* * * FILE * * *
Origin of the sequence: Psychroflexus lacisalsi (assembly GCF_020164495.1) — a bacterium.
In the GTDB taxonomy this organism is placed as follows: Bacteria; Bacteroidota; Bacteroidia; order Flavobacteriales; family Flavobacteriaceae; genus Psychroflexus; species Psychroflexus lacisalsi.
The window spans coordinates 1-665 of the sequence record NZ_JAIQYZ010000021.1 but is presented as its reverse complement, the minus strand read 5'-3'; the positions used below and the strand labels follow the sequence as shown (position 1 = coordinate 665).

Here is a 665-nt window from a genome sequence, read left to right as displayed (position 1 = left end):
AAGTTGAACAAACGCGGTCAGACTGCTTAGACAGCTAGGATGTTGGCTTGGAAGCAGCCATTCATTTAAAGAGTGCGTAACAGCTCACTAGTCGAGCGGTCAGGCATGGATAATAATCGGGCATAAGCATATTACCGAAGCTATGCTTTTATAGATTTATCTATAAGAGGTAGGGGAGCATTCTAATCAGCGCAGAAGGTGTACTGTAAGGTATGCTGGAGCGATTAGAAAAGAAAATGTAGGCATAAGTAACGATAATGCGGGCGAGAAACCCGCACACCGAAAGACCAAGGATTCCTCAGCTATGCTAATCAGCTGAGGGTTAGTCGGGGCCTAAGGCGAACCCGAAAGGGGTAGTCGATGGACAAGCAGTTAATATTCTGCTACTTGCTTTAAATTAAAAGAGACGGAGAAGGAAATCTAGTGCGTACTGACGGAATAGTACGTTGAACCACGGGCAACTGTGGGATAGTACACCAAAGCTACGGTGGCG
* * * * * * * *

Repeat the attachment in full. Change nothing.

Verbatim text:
Origin of the sequence: Psychroflexus lacisalsi (assembly GCF_020164495.1) — a bacterium.
In the GTDB taxonomy this organism is placed as follows: Bacteria; Bacteroidota; Bacteroidia; order Flavobacteriales; family Flavobacteriaceae; genus Psychroflexus; species Psychroflexus lacisalsi.
The window spans coordinates 1-665 of the sequence record NZ_JAIQYZ010000021.1 but is presented as its reverse complement, the minus strand read 5'-3'; the positions used below and the strand labels follow the sequence as shown (position 1 = coordinate 665).

Here is a 665-nt window from a genome sequence, read left to right as displayed (position 1 = left end):
AAGTTGAACAAACGCGGTCAGACTGCTTAGACAGCTAGGATGTTGGCTTGGAAGCAGCCATTCATTTAAAGAGTGCGTAACAGCTCACTAGTCGAGCGGTCAGGCATGGATAATAATCGGGCATAAGCATATTACCGAAGCTATGCTTTTATAGATTTATCTATAAGAGGTAGGGGAGCATTCTAATCAGCGCAGAAGGTGTACTGTAAGGTATGCTGGAGCGATTAGAAAAGAAAATGTAGGCATAAGTAACGATAATGCGGGCGAGAAACCCGCACACCGAAAGACCAAGGATTCCTCAGCTATGCTAATCAGCTGAGGGTTAGTCGGGGCCTAAGGCGAACCCGAAAGGGGTAGTCGATGGACAAGCAGTTAATATTCTGCTACTTGCTTTAAATTAAAAGAGACGGAGAAGGAAATCTAGTGCGTACTGACGGAATAGTACGTTGAACCACGGGCAACTGTGGGATAGTACACCAAAGCTACGGTGGCG